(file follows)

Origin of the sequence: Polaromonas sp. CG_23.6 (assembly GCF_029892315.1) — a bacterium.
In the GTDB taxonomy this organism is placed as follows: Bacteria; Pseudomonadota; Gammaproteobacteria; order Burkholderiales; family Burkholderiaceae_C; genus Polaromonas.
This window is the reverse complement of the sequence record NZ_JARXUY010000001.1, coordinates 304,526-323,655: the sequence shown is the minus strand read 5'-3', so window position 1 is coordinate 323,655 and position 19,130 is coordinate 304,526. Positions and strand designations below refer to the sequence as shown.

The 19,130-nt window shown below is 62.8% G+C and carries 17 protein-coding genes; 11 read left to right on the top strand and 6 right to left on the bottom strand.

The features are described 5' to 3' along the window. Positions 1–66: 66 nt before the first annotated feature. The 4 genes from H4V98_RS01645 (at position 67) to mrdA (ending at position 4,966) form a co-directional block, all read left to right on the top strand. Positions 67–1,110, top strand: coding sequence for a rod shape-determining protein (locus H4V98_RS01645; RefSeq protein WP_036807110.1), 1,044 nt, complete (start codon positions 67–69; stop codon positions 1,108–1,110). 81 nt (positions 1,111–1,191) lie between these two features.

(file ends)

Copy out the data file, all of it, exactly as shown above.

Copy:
Origin of the sequence: Polaromonas sp. CG_23.6 (assembly GCF_029892315.1) — a bacterium.
In the GTDB taxonomy this organism is placed as follows: Bacteria; Pseudomonadota; Gammaproteobacteria; order Burkholderiales; family Burkholderiaceae_C; genus Polaromonas.
This window is the reverse complement of the sequence record NZ_JARXUY010000001.1, coordinates 304,526-323,655: the sequence shown is the minus strand read 5'-3', so window position 1 is coordinate 323,655 and position 19,130 is coordinate 304,526. Positions and strand designations below refer to the sequence as shown.

The 19,130-nt window shown below is 62.8% G+C and carries 17 protein-coding genes; 11 read left to right on the top strand and 6 right to left on the bottom strand.

The features are described 5' to 3' along the window. Positions 1–66: 66 nt before the first annotated feature. The 4 genes from H4V98_RS01645 (at position 67) to mrdA (ending at position 4,966) form a co-directional block, all read left to right on the top strand. Positions 67–1,110, top strand: coding sequence for a rod shape-determining protein (locus H4V98_RS01645; RefSeq protein WP_036807110.1), 1,044 nt, complete (start codon positions 67–69; stop codon positions 1,108–1,110). 81 nt (positions 1,111–1,191) lie between these two features.